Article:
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I am running R 2.15.2 and Rcpp 10.4 (upgraded a few days ago) on RedHat.

When I call the qgamma function in my C++ program compiled via make, it returns 0, but qnorm in the same program returns the correct value (source to follow.) When I call it via a cppFunction compile, I get the right answer.

C++ source:

#include <iostream>
using namespace std;

#include <Rcpp.h>

int main() {
  cout << R::qnorm(0.3, 1.0, 1.0, 1, 0) << endl;
  cout << R::qgamma(0.3, 5.0, 5.0, 1, 0) << endl;
  return 0;
}

and the associated compile messages and execution:

[jbowma1@smartrepl-app00 src]$ make test
g++ -I/usr/include/R -I/usr/lib64/R/library/Rcpp/include -L/usr/lib64/R/lib -lR  -L/usr/lib64/R/library/Rcpp/lib -lRcpp -Wl,-rpath,/usr/lib64/R/library/Rcpp/lib  -o test test.cpp
[jbowma1@smartrepl-app00 src]$ ./test
0.475599
0
[jbowma1@smartrepl-app00 src]$ 

The problem of course being that "0" out in the second line of the output above.

Now for the cppFunction version:

> foosrc <- "double foo() {return R::qgamma(0.3, 5.0, 5.0, 1, 0);}"
> bar <- cppFunction(foosrc)
> bar()
[1] 18.16805

(Same computer, naturally, this one executed in RStudio.)

Note that if just calling qgamma from the R prompt, the third parameter needs to be inverted (=0.2 in this example) to get the same answer.

I'd suspect I'd messed up my makefile, which is actually largely copied from the RcppExamples directory, if it were not for the fact that qnorm works. dgamma also works, but pgamma does not. Other distributions, e.g., the negative binomial, also work.

Any suggestions would be greatly appreciated!

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1 Answer 1

up vote 1 down vote accepted

Your first example "smells funny". You simply cannot build with a random main() and Rcpp.h as Rcpp.h is meant for add-ons that we load into R which supplies its main.

Now, you can use

  1. RInside which will let you embed R, and you get to use Rcpp.h and the rest of Rcpp
  2. Or you can use the standalone math library Rmath also supplied by R (and available as package r-mathlib for Debian/Ubuntu via my packaging).

Your second example works because you are using the right context here. The first one does not. In that sense your comparison is off.

Edit Below is a sample program I had hanging around which does qbeta. No Rcpp here, just the external use of R's Mathlib as documented in Writing R Extensions:

// -*- mode: C++; c-indent-level: 4; c-basic-offset: 4; 
//           compile-command: "gcc -s -Wall -O3 -I/usr/share/R/include 
//                             -o rmath_qbeta rmath_qbeta.c -lRmath -lm" -*-

#include <stdio.h>

#define MATHLIB_STANDALONE 1
#include <Rmath.h>

int main(void) {

    double x = 0.25, a = 0.8, b = 2.0;

    printf("qbeta: %f %f %f %f\n", 
           qbeta(x, a, b, 0, 0), 
           qbeta(log(x), a, b, 0, 1), 
           qbeta(x, a, b, 1, 0),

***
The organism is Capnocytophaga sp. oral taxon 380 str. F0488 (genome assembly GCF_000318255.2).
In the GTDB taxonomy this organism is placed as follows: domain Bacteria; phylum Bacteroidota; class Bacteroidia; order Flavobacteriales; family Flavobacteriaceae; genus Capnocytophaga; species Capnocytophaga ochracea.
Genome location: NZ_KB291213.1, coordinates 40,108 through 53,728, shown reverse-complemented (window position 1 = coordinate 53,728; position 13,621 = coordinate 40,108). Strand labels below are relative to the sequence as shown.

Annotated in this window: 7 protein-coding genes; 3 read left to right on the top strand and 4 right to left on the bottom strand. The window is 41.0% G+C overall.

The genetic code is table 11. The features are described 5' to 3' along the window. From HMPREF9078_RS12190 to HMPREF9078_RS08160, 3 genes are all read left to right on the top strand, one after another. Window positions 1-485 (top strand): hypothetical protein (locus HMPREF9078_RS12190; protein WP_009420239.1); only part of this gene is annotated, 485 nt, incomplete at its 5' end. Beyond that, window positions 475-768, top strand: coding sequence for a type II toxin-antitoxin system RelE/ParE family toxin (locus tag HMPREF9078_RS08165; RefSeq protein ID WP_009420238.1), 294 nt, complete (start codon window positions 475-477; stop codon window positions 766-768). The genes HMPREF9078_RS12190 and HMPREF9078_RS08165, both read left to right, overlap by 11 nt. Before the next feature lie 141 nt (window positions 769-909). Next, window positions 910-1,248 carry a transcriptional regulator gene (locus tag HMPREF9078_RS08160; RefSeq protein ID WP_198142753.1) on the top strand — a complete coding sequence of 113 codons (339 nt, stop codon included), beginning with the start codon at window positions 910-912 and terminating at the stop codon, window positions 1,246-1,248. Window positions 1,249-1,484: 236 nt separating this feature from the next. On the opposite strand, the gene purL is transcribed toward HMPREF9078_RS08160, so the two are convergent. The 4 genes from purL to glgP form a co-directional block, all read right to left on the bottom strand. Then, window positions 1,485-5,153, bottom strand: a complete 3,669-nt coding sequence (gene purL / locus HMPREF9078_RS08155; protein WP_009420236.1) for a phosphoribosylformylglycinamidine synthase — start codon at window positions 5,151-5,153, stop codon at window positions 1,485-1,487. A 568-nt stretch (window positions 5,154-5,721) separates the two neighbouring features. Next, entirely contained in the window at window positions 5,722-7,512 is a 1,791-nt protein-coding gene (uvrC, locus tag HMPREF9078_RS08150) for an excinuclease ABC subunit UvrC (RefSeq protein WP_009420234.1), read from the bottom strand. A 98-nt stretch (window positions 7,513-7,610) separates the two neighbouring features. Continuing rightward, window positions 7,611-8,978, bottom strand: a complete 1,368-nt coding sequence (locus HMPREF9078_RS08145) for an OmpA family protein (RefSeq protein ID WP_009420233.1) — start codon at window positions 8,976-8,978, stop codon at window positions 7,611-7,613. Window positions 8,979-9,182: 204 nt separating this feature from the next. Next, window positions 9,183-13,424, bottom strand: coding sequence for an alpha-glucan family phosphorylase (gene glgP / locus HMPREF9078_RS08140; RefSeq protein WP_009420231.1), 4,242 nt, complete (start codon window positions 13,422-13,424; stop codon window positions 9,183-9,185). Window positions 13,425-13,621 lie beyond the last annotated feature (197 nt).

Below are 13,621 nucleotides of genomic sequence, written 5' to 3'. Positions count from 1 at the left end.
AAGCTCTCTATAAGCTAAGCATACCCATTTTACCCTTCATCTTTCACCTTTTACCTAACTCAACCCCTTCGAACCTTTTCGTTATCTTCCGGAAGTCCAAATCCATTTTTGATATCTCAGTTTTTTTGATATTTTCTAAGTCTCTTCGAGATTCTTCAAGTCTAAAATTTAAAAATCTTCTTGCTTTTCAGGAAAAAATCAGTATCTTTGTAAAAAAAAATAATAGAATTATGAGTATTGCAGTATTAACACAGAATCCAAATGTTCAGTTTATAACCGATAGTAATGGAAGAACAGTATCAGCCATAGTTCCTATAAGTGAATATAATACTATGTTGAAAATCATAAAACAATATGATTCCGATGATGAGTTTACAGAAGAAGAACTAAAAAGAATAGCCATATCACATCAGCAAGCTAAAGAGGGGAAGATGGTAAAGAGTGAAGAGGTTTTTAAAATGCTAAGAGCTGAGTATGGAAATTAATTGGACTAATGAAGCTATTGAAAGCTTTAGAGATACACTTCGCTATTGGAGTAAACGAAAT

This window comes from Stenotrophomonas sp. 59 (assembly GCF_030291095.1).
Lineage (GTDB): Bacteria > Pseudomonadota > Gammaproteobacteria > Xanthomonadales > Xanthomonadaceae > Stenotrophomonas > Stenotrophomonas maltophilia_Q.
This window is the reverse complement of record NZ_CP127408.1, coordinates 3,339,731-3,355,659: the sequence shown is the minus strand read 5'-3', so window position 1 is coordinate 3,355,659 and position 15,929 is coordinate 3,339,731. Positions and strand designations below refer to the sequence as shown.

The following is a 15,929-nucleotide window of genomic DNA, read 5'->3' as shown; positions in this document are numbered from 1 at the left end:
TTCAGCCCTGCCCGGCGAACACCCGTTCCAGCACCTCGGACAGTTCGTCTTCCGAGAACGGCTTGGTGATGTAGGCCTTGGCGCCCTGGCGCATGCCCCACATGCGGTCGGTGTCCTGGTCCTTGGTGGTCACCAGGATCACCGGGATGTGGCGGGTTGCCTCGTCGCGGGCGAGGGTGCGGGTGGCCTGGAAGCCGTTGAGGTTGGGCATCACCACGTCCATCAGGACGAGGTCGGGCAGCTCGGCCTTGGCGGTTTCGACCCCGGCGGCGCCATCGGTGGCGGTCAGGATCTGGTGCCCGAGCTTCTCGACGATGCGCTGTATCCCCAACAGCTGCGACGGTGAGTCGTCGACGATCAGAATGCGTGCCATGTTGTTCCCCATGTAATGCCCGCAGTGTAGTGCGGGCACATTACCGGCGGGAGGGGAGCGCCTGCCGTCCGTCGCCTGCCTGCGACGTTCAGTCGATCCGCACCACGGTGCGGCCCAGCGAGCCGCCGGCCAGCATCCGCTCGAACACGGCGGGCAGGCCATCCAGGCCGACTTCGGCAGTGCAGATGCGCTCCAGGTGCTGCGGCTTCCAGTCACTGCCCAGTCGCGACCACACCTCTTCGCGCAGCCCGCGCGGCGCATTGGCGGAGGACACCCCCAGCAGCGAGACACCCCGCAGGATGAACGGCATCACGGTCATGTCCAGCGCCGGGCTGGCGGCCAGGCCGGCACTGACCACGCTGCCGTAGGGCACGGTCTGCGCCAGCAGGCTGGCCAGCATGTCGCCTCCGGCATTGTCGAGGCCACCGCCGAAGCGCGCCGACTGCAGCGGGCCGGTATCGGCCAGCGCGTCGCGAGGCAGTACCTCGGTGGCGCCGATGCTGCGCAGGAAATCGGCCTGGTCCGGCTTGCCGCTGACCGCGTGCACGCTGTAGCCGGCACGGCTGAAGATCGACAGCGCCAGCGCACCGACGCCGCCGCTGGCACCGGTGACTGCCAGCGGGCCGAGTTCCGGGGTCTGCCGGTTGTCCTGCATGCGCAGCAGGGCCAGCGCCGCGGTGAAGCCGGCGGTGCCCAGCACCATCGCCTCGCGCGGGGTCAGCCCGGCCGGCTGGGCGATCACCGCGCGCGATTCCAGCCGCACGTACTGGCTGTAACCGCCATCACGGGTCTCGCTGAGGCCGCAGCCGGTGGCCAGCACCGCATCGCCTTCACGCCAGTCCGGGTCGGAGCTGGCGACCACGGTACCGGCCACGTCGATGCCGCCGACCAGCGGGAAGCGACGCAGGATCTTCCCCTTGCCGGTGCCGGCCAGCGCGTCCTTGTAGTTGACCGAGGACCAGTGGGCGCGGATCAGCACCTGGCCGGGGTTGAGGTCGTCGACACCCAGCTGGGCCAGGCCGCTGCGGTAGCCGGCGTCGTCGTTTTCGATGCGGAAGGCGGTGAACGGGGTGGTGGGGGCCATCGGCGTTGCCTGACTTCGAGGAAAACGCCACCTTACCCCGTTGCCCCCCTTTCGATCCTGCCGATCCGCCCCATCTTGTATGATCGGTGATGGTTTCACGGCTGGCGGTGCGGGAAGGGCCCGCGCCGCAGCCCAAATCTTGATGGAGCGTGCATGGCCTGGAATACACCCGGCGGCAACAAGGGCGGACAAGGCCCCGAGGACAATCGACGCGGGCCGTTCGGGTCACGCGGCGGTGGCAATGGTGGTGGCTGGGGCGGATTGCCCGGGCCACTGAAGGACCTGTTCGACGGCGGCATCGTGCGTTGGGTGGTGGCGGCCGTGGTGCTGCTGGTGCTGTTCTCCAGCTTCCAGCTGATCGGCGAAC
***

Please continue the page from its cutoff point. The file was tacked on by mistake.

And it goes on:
qbeta(log(x), a, b, 1, 1));

    return 0;
}

Include / link paths work on Debian/Ubuntu; the commented first three lines were indented from a single line (and that is for Emacs use).

share|improve this answer
    
This is a distilled case from a much bigger set of classes which are indeed part of a process invoked from R (and for good reason too.) I narrowed down the error I was seeing to the qgamma call. I tried just <Rmath.h> for an include and get the same erroneous result for qgamma but not for qnorm. However, adding -lRmath did the job. I'll have to go back to my makefile and see why -lRmath wasn't in the list of link files. Thanks!!! –  jbowman Sep 28 '13 at 22:23
    
Because (if what you said is true) you parted from an Rcpp example (RcppExamples). These are different. You need to grok why: one has the whole of R behind, one does not -- which is why you need Rmath and the DEFINE to enable it –  Dirk Eddelbuettel Sep 28 '13 at 22:43
    
Yes, I can dimly see what you're saying. I tried to split the development into a C/C++ devel and an R devel, due to the size of the C/C++ part (and my familiarity with C/make/etc.), and develop the C/C++ part standalone, but I'm starting to conclude that this may have been a mistake, because they are more tightly coupled (esp. given that it's all going to be R functions ultimately) than I'd thought - or, perhaps more accurately, I underestimated how much Rcpp could be doing for me. More upfront learning and a reorganization of the development process looks like a better route to take. –  jbowman Sep 29 '13 at 1:15
    
You could still have a main C++ app and deploy RInside for when you need R. The nice thing is that it ... also gives you all the libraries as well as the R interpreter for when its useful to use it. Come on over onto the rcpp-devel list for more. –  Dirk Eddelbuettel Sep 29 '13 at 1:27
    
Thanks, I will. Always a pleasure to learn! –  jbowman Sep 29 '13 at 2:11

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